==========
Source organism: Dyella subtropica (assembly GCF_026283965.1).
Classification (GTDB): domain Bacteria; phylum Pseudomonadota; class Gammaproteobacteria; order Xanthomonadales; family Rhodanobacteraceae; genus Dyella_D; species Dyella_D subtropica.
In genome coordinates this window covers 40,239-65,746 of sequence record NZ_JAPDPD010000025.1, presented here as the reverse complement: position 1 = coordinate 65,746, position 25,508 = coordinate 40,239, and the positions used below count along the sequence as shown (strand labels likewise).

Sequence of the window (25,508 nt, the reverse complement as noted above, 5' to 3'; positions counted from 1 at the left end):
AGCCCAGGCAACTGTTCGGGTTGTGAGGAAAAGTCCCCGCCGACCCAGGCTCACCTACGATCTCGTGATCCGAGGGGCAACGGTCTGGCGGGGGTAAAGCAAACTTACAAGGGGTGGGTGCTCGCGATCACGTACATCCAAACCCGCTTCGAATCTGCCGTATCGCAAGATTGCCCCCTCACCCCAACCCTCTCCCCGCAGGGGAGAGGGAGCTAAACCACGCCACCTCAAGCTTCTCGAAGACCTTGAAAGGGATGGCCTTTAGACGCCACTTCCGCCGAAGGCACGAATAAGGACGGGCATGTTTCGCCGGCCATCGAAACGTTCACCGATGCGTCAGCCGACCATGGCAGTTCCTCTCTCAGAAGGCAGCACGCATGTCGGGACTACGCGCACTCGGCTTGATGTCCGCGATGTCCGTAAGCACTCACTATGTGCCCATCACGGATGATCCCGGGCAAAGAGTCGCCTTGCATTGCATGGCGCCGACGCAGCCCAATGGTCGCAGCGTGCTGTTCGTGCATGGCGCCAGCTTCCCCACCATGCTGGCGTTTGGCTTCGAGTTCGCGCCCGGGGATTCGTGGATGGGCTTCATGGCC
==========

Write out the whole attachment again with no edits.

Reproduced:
Source organism: Dyella subtropica (assembly GCF_026283965.1).
Classification (GTDB): domain Bacteria; phylum Pseudomonadota; class Gammaproteobacteria; order Xanthomonadales; family Rhodanobacteraceae; genus Dyella_D; species Dyella_D subtropica.
In genome coordinates this window covers 40,239-65,746 of sequence record NZ_JAPDPD010000025.1, presented here as the reverse complement: position 1 = coordinate 65,746, position 25,508 = coordinate 40,239, and the positions used below count along the sequence as shown (strand labels likewise).

Sequence of the window (25,508 nt, the reverse complement as noted above, 5' to 3'; positions counted from 1 at the left end):
AGCCCAGGCAACTGTTCGGGTTGTGAGGAAAAGTCCCCGCCGACCCAGGCTCACCTACGATCTCGTGATCCGAGGGGCAACGGTCTGGCGGGGGTAAAGCAAACTTACAAGGGGTGGGTGCTCGCGATCACGTACATCCAAACCCGCTTCGAATCTGCCGTATCGCAAGATTGCCCCCTCACCCCAACCCTCTCCCCGCAGGGGAGAGGGAGCTAAACCACGCCACCTCAAGCTTCTCGAAGACCTTGAAAGGGATGGCCTTTAGACGCCACTTCCGCCGAAGGCACGAATAAGGACGGGCATGTTTCGCCGGCCATCGAAACGTTCACCGATGCGTCAGCCGACCATGGCAGTTCCTCTCTCAGAAGGCAGCACGCATGTCGGGACTACGCGCACTCGGCTTGATGTCCGCGATGTCCGTAAGCACTCACTATGTGCCCATCACGGATGATCCCGGGCAAAGAGTCGCCTTGCATTGCATGGCGCCGACGCAGCCCAATGGTCGCAGCGTGCTGTTCGTGCATGGCGCCAGCTTCCCCACCATGCTGGCGTTTGGCTTCGAGTTCGCGCCCGGGGATTCGTGGATGGGCTTCATGGCC